How The world Can Stop the Next Migrant Crisis and Other Reports
A lot has happened in rural development in the past week. However, as part of our tradition, we bring you some of the most important reports on development in rural Africa and its environs. The reports include some of our top picks from recent must-read research, interviews, reports, blogs and in-depth articles which have been carefully selected to help you keep up with global issues. Here are some of the updates you may have missed from the previous week:
Last year witnessed the largest refugee crisis in Europe since the second world war. But Europe is far from alone in confronting swelling ranks of migrants. Globally, one out of every 122 people is a refugee, an asylum seeker, or an internally displaced person. In the last 15 years, the number of those travelling in pursuit of better lives and work abroad has surged by 43% to 200 million . To put that figure in perspective, that’s more than three times the population of the UK.
The sobering reality is that this “tragedy of epic proportions” – in the words of leading UN officials, may merely be a harbinger of what is to come. Several trends are likely to amplify global migration. Demographic studies suggest that by 2050, an additional 630 million people (pdf) will have joined the labour market in the least developed countries (LDCs), where a quarter of the world’s young people reside today. The rapid spread of mobile phones and the internet will further expose the chasm between the world’s islands of prosperity and oceans of deprivation. And cheaper transportation and greater connectivity may prompt more of the world’s poor to decamp for a better life abroad.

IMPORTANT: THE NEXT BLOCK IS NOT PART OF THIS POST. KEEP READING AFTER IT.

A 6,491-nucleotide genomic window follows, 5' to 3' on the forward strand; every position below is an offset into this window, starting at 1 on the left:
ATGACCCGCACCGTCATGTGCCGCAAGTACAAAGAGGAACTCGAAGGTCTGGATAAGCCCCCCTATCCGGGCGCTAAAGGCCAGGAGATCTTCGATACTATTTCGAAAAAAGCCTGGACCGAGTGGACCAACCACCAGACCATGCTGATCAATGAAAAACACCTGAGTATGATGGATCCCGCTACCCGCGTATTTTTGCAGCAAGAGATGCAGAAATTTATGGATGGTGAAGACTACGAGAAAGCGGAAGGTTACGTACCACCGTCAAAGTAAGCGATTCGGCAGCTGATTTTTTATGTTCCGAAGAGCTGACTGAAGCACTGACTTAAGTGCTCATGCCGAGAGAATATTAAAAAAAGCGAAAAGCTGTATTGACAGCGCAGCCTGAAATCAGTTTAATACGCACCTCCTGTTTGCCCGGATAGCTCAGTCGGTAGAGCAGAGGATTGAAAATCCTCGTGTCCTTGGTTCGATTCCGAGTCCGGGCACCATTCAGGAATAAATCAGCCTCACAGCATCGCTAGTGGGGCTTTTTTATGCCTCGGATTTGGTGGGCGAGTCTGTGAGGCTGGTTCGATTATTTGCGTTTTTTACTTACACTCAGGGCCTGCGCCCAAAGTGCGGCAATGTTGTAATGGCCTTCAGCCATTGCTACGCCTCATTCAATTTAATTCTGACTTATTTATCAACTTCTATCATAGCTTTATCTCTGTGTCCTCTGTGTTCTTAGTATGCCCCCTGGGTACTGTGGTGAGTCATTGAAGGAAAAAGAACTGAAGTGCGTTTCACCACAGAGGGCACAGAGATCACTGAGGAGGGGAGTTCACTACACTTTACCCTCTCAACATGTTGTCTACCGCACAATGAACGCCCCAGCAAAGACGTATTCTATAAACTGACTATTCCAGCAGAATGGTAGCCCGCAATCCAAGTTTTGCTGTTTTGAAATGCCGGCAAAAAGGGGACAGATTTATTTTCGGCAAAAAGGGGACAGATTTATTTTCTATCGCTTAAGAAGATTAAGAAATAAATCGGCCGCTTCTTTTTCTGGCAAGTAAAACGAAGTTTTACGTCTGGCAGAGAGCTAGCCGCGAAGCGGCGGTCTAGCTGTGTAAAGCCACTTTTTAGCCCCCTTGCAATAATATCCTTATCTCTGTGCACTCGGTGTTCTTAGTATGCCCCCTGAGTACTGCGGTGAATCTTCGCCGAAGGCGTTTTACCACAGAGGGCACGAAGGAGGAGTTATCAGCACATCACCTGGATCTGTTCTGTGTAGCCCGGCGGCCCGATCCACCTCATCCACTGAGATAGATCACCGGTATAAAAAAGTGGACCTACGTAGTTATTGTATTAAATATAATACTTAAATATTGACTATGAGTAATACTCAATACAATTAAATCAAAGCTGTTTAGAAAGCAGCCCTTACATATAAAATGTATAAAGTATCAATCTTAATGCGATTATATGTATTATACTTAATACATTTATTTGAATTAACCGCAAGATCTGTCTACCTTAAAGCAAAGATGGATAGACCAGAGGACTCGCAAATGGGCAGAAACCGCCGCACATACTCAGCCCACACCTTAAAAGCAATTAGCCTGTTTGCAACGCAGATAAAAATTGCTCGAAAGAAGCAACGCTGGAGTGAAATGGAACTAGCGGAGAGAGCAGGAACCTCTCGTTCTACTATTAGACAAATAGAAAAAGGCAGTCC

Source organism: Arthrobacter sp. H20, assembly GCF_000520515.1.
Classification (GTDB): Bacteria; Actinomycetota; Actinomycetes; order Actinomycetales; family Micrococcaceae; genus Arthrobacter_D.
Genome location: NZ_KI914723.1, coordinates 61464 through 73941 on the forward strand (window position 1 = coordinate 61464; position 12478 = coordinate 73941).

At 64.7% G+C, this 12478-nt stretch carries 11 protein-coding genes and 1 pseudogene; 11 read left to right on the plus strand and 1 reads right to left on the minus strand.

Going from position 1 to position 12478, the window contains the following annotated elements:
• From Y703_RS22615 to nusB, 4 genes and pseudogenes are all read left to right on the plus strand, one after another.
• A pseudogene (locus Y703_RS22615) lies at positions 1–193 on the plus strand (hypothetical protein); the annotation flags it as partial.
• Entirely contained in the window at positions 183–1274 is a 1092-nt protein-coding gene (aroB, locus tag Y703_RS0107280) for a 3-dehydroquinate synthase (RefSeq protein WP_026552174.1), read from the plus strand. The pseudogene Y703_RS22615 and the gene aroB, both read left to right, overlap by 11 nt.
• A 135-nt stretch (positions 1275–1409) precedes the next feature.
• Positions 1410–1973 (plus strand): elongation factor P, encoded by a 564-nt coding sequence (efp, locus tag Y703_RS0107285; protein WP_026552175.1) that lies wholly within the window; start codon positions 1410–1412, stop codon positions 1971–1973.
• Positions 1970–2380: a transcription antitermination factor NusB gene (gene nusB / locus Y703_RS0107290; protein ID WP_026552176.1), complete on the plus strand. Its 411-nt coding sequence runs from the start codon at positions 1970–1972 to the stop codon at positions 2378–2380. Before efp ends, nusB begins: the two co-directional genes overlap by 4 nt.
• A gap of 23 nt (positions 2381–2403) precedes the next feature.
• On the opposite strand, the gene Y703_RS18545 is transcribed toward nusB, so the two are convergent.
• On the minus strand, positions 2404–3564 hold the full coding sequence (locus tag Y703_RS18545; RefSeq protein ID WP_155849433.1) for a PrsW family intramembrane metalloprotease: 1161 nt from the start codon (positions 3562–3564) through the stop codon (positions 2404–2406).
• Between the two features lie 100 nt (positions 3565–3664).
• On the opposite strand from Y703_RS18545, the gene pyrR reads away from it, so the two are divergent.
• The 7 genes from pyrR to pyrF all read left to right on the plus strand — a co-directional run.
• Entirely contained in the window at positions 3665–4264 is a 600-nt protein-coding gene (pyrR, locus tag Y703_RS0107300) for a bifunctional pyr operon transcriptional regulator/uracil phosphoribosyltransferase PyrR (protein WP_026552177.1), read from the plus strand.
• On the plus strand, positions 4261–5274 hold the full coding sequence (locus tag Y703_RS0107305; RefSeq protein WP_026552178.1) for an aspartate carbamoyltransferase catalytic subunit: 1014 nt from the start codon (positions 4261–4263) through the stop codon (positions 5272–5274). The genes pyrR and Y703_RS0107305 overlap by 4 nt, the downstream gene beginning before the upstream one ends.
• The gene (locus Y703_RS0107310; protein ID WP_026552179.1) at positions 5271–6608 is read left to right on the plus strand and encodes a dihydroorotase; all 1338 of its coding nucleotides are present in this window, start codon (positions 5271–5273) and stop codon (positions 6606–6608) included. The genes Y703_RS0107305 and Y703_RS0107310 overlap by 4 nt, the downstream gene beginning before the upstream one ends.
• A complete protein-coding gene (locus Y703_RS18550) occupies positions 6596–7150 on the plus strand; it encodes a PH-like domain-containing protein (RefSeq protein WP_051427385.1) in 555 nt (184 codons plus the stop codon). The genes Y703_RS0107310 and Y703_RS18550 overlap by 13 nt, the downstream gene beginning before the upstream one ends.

In short, we may have seen nothing yet.
Julianna Senze, 40, had been in heavy labour for eight hours when she arrived at the Idenau Health Centre in Limbe, on the southwest coast of Cameroon.
Like many women in the country, she had had no prenatal care, so what should have been a routine delivery was now a high-risk medical procedure. The nurses, looking worn and tired, rushed her to the delivery room.
“We had to get her here quickly from Batoke village, some eight kilometres away, after receiving an SMS message from the doctor on duty,” said her husband, his voice strained with worry. Less than an hour later, Senze safely delivered a healthy baby boy.
The rescue of a two-year-old Nigerian child has attracted extensive social and online media coverage across the world. Abandoned by his family after being accused of being a witch, the boy was saved by an aid worker who found him in Uyo, southeast Nigeria. The boy, known as Hope, is said to have been riddled with worms and had to have daily blood transfusions to be revived.
The unfortunate truth is that Hope is one of only a lucky few who survive the neglect, abuse, and physical and mental health insults that arise from the stigma created by child witch hunting in Nigeria.
Belief in witchcraft is central in Nigeria society – particularly in the Niger Delta region. Researchers have especially focused on my people, the Ibibio of southeastern Nigeria.